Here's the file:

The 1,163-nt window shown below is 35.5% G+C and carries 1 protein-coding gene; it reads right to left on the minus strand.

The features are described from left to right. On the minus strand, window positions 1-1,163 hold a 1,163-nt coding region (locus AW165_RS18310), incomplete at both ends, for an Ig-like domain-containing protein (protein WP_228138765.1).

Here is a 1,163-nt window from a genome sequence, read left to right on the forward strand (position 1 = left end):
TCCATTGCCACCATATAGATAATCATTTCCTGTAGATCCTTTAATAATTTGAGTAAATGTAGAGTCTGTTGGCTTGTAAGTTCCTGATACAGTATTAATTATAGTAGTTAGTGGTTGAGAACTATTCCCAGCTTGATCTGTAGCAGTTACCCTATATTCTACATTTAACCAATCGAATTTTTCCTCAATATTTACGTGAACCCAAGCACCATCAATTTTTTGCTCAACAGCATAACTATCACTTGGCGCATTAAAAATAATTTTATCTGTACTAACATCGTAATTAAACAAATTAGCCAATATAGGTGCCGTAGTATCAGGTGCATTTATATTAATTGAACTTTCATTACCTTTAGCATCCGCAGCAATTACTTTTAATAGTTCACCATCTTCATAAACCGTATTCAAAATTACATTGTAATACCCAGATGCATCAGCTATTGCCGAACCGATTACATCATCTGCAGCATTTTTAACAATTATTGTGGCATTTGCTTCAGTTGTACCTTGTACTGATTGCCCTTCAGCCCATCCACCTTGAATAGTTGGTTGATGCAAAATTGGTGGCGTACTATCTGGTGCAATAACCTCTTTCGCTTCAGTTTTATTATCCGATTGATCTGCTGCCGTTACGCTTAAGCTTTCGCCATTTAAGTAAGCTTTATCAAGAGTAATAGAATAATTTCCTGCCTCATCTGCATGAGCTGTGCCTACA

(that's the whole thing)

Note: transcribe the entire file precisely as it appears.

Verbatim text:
The 1,163-nt window shown below is 35.5% G+C and carries 1 protein-coding gene; it reads right to left on the minus strand.

The features are described from left to right. On the minus strand, window positions 1-1,163 hold a 1,163-nt coding region (locus AW165_RS18310), incomplete at both ends, for an Ig-like domain-containing protein (protein WP_228138765.1).

Here is a 1,163-nt window from a genome sequence, read left to right on the forward strand (position 1 = left end):
TCCATTGCCACCATATAGATAATCATTTCCTGTAGATCCTTTAATAATTTGAGTAAATGTAGAGTCTGTTGGCTTGTAAGTTCCTGATACAGTATTAATTATAGTAGTTAGTGGTTGAGAACTATTCCCAGCTTGATCTGTAGCAGTTACCCTATATTCTACATTTAACCAATCGAATTTTTCCTCAATATTTACGTGAACCCAAGCACCATCAATTTTTTGCTCAACAGCATAACTATCACTTGGCGCATTAAAAATAATTTTATCTGTACTAACATCGTAATTAAACAAATTAGCCAATATAGGTGCCGTAGTATCAGGTGCATTTATATTAATTGAACTTTCATTACCTTTAGCATCCGCAGCAATTACTTTTAATAGTTCACCATCTTCATAAACCGTATTCAAAATTACATTGTAATACCCAGATGCATCAGCTATTGCCGAACCGATTACATCATCTGCAGCATTTTTAACAATTATTGTGGCATTTGCTTCAGTTGTACCTTGTACTGATTGCCCTTCAGCCCATCCACCTTGAATAGTTGGTTGATGCAAAATTGGTGGCGTACTATCTGGTGCAATAACCTCTTTCGCTTCAGTTTTATTATCCGATTGATCTGCTGCCGTTACGCTTAAGCTTTCGCCATTTAAGTAAGCTTTATCAAGAGTAATAGAATAATTTCCTGCCTCATCTGCATGAGCTGTGCCTACA